Academic journal article Mankind Quarterly

IQ of Mongolians

Academic journal article Mankind Quarterly

IQ of Mongolians

Article excerpt

This paper summarizes the results of two studies of the intelligence of Mongolians. Both studies were published in Chinese in Chinese journals that are difficult or impossible for Western scholars to access and read. In both studies the IQ scores of Mongolian children were compared with those of Han Chinese children living in the same communities in Inner Mongolia and Xinjiang Province. The IQ of Mongolian children was found to be approximately 5 IQ points lower than that of Han Chinese children.

Key Words: Mongolians; Han Chinese; Inner Mongolia; Xinjiang Province; Performance IQ; Verbal IQ.

Hitherto nothing has been known in Western countries of the intelligence of the Mongolians. In a compilation of some 500 studies of IQs for more than a hundred peoples and nations, it proved impossible to find any studies of the intelligence of the Mongolians (Lynn, 2006; Lynn and Vanhanen, 2006). We have now located two studies of this question by Chinese psychologists and published in Chinese. The results obtained in these studies are summarized and discussed in this paper.

Before considering these studies, we should consider what prediction can be made regarding the intelligence of the Mongolians. It has been found by Cavalli-Sforzá, Menozzi and Piazza (1994, p.78) in their genetic analysis of samples of world populations that Mongolians are most closely related to the Samoyeds (genetic distance = .2) of North East Asia. They have a more distant genetic affinity with the Japanese, Koreans, the Northern Chinese and Tibetans (genetic distance = .05), and a still more distant genetic affinity with the Inuit (Eskimos) (genetic distance = .108). In the compilation of studies of intelligence worldwide, it was not possible to provide any estimate of the intelligence of Samoyeds to whom the Mongolians are most closely related. It was estimated that the Chinese, Koreans, and Japanese (collectively designated East Asians) have a mean IQ of 105, while the Inuit (Eskimos) have a mean IQ of 91 (these IQs are calculated in relation to a British mean of 100). We should expect therefore that the mean IQ of the Mongolians would be intermediate between that of the two peoples to which they are most closely related (the East Asians and the Inuit), i.e. in the range between 91 and 105. Since the Mongolians are genetically closer to the East Asians (of China, Korea, and Japan) than to the Inuit, we should expect that their IQ would be closer to these. The genetic distance between the Mongolians and the East Asians is approximately half the genetic distance between the Mongolians and the Inuit (.05 compared with .108). We should expect therefore that the IQ difference between the Mongolians and the East Asians would also be about half the difference between the Mongolians and the Inuit. On this reasoning, the mean IQ of the Mongolians would be expected to be around 100, 5 IQ points lower than that of the East Asians, but 9 IQ points higher than their more distant relatives, the Inuit.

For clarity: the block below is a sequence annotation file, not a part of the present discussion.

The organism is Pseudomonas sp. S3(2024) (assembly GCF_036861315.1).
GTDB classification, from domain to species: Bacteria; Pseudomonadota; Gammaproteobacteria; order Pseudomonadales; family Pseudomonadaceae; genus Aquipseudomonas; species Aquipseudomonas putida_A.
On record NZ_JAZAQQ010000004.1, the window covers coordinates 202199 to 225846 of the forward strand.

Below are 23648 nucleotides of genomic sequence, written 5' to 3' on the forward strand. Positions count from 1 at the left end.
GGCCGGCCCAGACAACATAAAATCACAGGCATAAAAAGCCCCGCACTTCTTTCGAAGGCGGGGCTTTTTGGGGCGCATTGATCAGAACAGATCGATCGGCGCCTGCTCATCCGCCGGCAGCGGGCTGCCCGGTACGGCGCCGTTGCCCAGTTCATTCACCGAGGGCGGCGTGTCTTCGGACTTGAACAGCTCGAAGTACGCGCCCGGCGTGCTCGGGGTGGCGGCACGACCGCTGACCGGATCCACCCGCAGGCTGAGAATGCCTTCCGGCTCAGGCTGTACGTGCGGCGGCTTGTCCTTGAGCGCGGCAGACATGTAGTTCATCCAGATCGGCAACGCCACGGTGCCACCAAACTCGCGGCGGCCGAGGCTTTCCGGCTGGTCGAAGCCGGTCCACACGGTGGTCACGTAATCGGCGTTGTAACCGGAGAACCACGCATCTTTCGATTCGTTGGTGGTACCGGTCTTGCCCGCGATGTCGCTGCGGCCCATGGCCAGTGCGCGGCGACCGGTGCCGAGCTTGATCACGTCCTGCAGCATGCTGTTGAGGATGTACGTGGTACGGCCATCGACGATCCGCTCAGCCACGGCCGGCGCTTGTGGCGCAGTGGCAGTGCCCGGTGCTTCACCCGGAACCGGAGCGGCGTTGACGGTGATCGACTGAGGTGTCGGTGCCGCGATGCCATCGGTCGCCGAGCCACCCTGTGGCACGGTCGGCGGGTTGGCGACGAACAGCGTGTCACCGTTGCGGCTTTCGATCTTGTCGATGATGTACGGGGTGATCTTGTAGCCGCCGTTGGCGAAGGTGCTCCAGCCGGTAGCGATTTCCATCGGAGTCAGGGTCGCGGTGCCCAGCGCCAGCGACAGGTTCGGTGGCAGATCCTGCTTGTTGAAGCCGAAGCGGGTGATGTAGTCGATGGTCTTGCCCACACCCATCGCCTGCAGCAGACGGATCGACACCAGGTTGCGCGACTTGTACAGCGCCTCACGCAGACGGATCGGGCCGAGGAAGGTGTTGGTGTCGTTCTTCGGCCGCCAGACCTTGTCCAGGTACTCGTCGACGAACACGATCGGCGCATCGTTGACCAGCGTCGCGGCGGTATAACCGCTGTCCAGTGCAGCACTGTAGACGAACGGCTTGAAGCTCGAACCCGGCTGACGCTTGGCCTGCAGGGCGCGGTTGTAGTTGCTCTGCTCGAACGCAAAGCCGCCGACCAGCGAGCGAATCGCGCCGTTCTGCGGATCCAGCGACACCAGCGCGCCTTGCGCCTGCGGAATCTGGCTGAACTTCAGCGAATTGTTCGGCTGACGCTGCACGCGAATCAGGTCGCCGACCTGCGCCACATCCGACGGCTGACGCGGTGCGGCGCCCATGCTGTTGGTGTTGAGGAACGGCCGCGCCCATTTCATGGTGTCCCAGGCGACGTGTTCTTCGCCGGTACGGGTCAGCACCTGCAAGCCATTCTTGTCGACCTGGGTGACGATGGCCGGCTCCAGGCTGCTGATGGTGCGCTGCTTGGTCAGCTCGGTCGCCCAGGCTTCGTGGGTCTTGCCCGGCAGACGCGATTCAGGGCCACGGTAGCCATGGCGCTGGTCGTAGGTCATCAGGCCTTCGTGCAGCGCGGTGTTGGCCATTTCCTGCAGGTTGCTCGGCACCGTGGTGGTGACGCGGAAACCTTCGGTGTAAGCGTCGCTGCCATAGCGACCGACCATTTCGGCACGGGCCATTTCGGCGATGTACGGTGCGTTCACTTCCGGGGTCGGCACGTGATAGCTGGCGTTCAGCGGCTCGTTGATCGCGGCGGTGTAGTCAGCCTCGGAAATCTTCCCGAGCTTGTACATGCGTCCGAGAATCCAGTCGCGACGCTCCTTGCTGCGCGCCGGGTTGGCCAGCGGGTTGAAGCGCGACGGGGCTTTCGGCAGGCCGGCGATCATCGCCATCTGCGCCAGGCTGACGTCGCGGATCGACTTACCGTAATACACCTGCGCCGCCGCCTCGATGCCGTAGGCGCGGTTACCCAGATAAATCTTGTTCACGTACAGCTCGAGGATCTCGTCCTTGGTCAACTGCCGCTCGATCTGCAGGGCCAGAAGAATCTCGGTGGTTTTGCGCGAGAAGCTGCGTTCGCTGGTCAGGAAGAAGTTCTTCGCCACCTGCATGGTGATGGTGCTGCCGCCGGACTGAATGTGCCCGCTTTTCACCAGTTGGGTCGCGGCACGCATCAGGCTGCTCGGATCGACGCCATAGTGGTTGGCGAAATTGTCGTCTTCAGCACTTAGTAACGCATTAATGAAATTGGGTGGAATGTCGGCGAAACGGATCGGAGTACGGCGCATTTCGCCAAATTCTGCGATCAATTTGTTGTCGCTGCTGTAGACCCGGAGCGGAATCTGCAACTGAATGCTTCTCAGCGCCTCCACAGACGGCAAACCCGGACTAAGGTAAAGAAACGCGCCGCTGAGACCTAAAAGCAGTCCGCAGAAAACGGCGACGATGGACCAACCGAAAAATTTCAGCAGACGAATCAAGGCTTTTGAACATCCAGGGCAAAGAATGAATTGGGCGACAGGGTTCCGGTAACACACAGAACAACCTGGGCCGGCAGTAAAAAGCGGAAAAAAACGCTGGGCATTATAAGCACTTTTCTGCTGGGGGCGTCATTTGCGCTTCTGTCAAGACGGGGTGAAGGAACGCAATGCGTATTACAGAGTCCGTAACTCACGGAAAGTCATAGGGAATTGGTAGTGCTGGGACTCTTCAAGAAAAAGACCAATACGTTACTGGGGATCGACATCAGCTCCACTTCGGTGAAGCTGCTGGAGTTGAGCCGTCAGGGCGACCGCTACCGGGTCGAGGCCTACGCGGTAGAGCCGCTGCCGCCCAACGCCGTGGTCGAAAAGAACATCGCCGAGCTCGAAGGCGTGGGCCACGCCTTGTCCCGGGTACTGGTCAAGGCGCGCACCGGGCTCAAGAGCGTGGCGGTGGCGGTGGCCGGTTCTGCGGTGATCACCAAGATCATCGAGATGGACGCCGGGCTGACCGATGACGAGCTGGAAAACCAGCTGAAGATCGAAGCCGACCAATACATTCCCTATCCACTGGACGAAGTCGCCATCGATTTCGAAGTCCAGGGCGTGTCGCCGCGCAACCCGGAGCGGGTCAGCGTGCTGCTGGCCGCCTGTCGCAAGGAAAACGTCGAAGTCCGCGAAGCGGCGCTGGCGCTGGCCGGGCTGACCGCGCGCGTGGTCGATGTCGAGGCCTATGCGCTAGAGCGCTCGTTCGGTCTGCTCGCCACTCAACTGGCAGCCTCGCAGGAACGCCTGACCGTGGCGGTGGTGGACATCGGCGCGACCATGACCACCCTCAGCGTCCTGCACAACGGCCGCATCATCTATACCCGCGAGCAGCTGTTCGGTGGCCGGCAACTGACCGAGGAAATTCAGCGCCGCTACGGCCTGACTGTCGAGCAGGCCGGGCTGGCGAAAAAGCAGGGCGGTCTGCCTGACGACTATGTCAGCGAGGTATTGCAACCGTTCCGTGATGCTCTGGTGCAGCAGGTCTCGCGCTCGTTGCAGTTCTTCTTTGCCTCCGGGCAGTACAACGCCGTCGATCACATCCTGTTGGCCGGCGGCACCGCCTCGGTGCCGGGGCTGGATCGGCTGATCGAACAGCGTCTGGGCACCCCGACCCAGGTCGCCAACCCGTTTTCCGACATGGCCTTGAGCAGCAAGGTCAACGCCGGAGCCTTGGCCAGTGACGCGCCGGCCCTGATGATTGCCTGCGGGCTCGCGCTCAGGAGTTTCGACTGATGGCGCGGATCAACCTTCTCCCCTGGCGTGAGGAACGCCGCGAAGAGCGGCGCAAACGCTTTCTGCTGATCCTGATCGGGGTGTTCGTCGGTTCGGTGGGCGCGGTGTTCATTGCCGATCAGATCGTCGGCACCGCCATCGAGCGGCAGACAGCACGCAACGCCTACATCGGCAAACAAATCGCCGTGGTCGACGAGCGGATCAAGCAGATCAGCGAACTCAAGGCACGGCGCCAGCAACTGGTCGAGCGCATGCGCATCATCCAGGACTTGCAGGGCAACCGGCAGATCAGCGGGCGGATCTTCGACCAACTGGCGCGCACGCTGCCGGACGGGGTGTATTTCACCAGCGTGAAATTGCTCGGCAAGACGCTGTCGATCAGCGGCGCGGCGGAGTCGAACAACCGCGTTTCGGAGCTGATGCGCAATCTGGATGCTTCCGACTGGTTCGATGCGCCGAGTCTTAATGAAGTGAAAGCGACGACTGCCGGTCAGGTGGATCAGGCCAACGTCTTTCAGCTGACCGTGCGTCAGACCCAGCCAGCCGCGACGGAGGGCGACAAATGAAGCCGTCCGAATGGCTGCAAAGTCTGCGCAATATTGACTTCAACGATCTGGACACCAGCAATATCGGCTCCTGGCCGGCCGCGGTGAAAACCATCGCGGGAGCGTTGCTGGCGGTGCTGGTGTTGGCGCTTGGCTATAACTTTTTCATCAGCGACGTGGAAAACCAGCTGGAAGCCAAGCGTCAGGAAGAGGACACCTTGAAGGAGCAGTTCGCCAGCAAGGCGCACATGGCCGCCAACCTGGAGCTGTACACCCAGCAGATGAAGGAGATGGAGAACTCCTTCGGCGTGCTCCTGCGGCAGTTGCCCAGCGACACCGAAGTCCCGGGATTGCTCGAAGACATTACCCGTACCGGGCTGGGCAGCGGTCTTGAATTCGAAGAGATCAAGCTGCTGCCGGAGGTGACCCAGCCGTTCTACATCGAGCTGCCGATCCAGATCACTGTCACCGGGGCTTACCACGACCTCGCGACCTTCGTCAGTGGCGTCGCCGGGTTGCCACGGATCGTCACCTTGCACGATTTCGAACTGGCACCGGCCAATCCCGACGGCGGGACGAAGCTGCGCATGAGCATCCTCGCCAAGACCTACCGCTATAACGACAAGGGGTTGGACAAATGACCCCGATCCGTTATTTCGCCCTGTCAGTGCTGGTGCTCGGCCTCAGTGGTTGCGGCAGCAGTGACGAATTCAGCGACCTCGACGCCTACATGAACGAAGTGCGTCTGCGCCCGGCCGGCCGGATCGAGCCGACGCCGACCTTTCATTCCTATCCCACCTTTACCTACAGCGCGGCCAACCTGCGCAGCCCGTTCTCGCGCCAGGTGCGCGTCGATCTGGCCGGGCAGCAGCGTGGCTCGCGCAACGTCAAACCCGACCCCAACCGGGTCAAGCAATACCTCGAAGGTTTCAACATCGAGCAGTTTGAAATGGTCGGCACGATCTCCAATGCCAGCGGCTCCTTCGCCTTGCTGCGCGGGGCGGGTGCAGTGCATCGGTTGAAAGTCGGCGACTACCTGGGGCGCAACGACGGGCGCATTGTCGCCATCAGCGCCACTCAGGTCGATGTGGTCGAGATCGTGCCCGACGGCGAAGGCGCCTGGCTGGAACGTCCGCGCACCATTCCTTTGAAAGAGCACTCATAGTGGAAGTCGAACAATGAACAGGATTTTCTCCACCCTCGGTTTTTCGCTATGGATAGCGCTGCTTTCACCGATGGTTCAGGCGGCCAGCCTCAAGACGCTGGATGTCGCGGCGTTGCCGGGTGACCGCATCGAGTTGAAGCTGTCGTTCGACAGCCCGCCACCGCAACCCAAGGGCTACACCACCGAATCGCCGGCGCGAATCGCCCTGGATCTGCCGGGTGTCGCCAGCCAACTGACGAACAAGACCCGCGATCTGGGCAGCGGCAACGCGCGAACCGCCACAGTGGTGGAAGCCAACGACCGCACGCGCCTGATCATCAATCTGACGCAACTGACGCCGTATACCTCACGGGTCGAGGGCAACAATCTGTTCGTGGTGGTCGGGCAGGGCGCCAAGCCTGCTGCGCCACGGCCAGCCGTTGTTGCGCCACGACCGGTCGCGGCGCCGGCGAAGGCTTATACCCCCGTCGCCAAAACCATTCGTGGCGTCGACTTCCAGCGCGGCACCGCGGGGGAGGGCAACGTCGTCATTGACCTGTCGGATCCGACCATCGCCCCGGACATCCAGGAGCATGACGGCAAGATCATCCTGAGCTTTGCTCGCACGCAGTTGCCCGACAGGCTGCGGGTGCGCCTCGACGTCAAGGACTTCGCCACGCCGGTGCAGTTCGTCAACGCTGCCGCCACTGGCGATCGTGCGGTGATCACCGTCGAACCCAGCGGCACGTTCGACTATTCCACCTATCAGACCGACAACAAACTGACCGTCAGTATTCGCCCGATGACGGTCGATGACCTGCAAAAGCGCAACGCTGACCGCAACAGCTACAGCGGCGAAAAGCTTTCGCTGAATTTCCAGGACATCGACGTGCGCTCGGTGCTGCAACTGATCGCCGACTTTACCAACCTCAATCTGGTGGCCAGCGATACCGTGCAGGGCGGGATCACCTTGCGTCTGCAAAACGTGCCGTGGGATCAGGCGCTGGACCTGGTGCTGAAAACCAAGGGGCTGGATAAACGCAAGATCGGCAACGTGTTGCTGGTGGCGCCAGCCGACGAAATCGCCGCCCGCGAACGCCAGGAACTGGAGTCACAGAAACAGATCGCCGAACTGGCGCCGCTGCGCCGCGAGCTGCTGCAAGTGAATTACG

The two studies to be described tested the intelligence of Mongolian and Han Chinese children living in the same communities within the Mongolian Autonomous State of Xinjiang Province and Inner Mongolia. In historical times Inner Mongolia was inhabited by warring nomadic groups, but during the nineteenth and twentieth centuries the Chinese colonized the region and Han Chinese settled it as agriculturalists. Many Mongolians abandoned their nomadic lives and adopted the settled agriculture lifestyle of the Han Chinese. The result of this has been that Mongolians and Han Chinese have come to live in the same settled agricultural communities and enjoy a closely similar environment.

The results of the two studies are given in Table 1. The first study by Na and O (1994) reports the IQs of Han children (N=3213) and Mongolian (N=1481) children aged 5-14. They were tested with an adaptation of Raven's Progressive Matrices designated the Connection Raven's Test (CRT) that combined items from the Standard Progressive Matrices and the Colored Progressive Matrices and which was constructed and normed on a rural sample in Tianjin by Wang Dong. …

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